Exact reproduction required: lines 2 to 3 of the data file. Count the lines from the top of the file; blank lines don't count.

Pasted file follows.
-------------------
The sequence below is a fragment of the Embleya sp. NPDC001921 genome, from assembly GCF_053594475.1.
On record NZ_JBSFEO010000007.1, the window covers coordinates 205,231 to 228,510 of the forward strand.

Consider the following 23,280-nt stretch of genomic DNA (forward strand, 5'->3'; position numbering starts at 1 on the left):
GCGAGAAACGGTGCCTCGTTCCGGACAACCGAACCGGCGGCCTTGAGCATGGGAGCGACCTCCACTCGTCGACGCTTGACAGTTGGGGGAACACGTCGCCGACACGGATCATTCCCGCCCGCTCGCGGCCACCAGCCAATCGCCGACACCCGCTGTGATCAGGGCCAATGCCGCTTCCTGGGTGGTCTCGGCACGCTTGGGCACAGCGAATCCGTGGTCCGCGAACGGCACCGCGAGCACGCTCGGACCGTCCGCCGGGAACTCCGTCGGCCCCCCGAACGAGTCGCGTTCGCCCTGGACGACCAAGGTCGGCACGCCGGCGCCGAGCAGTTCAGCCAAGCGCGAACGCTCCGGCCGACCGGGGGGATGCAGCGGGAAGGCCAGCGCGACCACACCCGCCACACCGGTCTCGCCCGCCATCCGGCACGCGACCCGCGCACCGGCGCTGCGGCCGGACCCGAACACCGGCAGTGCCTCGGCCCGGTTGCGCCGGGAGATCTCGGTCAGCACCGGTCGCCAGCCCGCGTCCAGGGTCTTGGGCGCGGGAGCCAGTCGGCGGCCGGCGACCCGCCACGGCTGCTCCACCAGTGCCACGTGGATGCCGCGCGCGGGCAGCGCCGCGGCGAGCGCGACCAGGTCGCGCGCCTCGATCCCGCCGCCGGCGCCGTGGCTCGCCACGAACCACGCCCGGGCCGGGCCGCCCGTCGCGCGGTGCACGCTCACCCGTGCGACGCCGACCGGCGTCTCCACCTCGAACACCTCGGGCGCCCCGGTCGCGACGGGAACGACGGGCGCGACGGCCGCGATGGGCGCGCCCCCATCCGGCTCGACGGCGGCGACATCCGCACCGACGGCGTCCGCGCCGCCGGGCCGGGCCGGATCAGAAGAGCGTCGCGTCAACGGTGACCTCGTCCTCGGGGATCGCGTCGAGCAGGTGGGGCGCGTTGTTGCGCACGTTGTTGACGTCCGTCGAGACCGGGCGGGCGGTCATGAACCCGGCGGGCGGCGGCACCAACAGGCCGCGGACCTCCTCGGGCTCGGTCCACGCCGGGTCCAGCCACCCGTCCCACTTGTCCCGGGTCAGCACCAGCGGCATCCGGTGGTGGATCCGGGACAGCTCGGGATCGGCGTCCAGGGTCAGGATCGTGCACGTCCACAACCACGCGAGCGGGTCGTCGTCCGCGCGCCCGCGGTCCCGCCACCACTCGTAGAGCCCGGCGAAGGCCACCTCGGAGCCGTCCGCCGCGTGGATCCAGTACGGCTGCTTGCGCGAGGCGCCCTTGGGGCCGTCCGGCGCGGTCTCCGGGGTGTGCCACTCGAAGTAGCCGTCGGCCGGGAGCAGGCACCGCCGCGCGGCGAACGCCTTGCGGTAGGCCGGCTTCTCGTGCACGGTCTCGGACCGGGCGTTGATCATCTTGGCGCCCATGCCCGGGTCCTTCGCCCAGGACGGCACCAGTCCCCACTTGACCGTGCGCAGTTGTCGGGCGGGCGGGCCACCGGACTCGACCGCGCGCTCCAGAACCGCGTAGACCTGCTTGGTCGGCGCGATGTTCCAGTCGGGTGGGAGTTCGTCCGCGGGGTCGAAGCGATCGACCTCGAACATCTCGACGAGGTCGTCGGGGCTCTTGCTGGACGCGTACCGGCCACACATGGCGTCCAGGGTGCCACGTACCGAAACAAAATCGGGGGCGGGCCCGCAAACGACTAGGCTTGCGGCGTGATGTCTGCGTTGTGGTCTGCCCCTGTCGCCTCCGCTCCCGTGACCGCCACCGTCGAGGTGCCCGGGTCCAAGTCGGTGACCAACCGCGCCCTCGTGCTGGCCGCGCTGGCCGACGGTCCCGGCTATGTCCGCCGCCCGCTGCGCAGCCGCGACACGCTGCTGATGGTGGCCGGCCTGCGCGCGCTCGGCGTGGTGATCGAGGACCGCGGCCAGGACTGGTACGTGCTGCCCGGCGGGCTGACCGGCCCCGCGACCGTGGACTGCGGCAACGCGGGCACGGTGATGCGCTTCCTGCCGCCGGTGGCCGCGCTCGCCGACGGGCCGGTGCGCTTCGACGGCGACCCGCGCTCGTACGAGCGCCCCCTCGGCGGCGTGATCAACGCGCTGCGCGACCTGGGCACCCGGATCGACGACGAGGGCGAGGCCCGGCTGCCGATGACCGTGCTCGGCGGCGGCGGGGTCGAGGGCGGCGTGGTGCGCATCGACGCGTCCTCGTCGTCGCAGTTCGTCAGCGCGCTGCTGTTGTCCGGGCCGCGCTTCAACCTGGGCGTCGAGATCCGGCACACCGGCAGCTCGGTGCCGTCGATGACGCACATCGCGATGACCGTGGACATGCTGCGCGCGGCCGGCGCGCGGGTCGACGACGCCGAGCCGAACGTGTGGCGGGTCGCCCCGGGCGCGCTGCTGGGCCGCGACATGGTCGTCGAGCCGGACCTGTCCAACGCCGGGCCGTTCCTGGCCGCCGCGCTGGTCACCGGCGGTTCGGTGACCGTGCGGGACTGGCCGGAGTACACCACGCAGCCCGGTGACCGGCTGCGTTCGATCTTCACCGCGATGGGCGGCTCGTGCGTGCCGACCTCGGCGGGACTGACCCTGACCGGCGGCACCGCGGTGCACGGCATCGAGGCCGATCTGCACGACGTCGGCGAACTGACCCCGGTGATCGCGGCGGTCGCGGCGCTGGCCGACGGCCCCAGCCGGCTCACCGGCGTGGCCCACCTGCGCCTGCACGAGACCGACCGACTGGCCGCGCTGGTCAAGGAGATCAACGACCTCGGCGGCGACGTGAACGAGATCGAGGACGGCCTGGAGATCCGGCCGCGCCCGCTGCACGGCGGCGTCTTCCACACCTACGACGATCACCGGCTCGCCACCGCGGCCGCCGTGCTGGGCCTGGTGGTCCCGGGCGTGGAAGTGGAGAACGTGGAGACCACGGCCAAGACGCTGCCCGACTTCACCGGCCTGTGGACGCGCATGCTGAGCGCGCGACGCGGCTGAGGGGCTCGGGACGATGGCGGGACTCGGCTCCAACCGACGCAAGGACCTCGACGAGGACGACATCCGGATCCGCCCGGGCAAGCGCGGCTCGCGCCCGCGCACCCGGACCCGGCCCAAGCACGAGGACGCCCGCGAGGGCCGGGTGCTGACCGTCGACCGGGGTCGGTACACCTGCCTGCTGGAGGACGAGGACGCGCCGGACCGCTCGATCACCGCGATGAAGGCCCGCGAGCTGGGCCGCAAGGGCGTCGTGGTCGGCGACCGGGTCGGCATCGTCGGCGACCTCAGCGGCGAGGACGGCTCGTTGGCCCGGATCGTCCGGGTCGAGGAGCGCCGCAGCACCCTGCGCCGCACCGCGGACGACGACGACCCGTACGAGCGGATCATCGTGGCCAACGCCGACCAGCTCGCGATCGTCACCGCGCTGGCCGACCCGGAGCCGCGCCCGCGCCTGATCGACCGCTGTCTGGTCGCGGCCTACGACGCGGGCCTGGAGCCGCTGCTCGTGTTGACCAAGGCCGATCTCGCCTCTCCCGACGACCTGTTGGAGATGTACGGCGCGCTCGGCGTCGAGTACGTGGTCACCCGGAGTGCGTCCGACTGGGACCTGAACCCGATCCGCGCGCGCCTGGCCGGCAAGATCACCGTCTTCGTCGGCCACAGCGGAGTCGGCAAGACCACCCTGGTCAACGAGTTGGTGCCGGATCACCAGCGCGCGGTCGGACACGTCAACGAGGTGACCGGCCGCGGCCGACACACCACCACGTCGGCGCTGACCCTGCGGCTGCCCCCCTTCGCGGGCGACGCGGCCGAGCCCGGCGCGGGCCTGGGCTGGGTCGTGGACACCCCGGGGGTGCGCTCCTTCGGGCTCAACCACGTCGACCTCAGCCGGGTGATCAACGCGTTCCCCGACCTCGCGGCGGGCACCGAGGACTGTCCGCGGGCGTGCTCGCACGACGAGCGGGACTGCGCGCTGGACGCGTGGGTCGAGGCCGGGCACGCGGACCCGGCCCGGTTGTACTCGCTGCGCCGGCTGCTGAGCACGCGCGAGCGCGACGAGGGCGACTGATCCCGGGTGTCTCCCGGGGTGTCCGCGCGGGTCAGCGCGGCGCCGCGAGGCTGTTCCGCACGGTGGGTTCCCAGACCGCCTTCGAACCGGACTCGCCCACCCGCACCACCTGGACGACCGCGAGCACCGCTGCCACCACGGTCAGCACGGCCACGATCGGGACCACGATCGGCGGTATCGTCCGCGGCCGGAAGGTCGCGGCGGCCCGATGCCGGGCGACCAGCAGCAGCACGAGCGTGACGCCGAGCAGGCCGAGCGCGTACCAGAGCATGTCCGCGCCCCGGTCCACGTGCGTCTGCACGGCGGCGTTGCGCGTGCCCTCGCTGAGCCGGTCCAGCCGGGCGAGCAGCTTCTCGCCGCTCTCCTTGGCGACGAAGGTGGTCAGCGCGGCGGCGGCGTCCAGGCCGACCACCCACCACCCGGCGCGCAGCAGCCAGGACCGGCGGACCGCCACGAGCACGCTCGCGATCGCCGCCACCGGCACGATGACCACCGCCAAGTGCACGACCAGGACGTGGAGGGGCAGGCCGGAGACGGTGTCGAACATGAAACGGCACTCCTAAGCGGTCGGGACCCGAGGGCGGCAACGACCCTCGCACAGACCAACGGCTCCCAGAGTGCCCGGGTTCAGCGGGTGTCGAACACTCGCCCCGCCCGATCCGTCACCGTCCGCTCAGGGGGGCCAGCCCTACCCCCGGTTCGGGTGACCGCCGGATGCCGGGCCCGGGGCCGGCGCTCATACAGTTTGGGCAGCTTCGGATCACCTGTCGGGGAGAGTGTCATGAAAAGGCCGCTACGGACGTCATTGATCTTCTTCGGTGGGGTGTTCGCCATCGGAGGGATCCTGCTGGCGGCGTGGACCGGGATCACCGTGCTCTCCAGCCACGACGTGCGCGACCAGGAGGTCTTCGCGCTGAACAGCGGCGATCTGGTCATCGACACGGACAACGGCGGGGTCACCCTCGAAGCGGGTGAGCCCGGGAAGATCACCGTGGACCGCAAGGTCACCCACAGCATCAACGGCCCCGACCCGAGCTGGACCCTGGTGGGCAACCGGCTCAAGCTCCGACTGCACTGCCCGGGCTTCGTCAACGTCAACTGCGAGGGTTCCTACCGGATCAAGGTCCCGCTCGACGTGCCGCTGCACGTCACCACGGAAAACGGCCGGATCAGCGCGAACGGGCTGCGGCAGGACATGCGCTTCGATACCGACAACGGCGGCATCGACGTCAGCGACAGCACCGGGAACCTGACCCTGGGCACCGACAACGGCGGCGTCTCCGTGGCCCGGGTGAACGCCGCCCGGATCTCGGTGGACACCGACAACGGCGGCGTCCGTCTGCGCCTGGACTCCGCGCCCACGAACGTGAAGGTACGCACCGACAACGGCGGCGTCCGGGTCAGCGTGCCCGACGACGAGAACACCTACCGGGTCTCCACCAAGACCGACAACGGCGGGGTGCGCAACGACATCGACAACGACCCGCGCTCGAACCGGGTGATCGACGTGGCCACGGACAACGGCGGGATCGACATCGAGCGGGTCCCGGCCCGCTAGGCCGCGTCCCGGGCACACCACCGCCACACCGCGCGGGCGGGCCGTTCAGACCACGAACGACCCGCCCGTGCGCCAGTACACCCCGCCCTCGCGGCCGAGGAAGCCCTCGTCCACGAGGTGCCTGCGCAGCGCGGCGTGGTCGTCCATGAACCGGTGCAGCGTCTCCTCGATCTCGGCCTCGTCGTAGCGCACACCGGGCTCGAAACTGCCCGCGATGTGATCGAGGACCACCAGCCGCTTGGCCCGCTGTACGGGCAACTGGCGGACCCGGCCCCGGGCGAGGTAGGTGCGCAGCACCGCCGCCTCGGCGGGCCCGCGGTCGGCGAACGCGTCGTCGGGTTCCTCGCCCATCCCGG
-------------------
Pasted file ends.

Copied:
On record NZ_JBSFEO010000007.1, the window covers coordinates 205,231 to 228,510 of the forward strand.

Consider the following 23,280-nt stretch of genomic DNA (forward strand, 5'->3'; position numbering starts at 1 on the left):